Knowledge Management (for the organization): -- consists of activities focused on the organization gaining knowledge from its own experience and from the experience of others, and on the judicious application of that knowledge to fulfill the mission of the organization. These activities are executed by marrying technology, organizational structures, and cognitive based strategies to raise the yield of existing knowledge and produce new knowledge. Criticial in this endeavor is the enhancement of the cognitive system (organization, human, computer, or joint human-computer system) in acquiring, storing and utilizing knowledge for learning, problem solving, and decision making.
Knowledge: -- Currently, there is no consensus on what knowledge is. Over the millennia, the dominant philosophies of each age have added their own definition of knowledge to the list. The definition that I have found most useful when building systems is as follows: knowledge is understandings the cognitive system possesses. It is a construct that is not directly observable. It is specific to and not residing outside the cognitive system that created it. Information, NOT knowledge, is communicated among cognitive systems. A cognitive system can be a human, a group, an organization, a computer, or some combination.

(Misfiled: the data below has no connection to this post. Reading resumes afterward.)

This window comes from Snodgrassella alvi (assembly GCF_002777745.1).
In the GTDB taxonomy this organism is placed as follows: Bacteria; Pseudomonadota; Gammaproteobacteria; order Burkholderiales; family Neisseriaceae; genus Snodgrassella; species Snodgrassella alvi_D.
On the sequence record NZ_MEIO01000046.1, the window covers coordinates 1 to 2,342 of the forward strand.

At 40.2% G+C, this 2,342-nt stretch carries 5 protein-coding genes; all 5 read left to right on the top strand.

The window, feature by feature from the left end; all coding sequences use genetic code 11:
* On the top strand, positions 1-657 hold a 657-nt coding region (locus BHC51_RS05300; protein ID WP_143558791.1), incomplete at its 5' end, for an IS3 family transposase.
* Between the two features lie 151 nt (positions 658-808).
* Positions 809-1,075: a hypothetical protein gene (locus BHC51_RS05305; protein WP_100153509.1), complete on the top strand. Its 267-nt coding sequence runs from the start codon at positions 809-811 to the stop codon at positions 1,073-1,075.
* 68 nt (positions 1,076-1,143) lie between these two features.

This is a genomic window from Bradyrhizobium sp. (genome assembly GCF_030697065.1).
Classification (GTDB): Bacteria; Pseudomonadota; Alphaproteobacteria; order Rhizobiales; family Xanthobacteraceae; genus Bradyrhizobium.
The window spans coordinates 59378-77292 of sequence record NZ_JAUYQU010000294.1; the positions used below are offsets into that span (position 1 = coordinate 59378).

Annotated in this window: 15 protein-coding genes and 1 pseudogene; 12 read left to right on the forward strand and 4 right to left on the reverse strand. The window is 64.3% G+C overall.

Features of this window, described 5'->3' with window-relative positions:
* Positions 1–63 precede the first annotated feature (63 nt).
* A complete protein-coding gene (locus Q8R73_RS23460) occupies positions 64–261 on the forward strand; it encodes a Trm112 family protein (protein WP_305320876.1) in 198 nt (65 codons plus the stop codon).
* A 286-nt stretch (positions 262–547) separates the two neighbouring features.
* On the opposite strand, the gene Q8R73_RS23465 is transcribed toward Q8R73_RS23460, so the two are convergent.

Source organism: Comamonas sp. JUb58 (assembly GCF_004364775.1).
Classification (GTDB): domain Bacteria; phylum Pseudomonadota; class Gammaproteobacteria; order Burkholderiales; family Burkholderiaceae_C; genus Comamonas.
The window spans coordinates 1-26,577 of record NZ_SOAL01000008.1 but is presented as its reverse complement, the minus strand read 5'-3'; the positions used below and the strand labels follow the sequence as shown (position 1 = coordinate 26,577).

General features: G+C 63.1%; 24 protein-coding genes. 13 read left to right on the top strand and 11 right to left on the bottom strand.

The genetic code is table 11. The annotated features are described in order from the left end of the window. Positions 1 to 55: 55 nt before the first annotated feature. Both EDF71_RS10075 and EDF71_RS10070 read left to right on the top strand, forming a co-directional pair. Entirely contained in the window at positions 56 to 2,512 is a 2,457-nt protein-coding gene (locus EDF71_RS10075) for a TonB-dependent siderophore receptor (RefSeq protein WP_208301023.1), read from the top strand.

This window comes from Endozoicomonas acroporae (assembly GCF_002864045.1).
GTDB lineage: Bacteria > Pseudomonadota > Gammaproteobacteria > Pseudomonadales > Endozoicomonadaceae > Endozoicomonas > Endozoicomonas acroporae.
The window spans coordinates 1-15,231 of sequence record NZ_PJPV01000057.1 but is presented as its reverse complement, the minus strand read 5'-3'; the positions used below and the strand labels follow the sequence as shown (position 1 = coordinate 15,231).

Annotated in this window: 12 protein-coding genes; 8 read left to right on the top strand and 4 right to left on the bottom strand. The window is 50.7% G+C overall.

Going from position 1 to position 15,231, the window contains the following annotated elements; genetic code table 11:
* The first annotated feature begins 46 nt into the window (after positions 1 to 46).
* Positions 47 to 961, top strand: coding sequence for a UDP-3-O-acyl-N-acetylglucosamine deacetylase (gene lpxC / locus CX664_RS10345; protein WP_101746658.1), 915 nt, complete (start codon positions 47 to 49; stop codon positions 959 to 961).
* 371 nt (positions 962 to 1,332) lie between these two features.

Karl E. Sveiby, in the section of this web page, "What is Knowledge Managment", contrasts two tracks of thought on the subject and two different levels (summerized here):
Knowledge Management is not easy to define. Let me try to do it from a metalevel according to what people in this field are doing. There seem to be two tracks of activities - and two levels.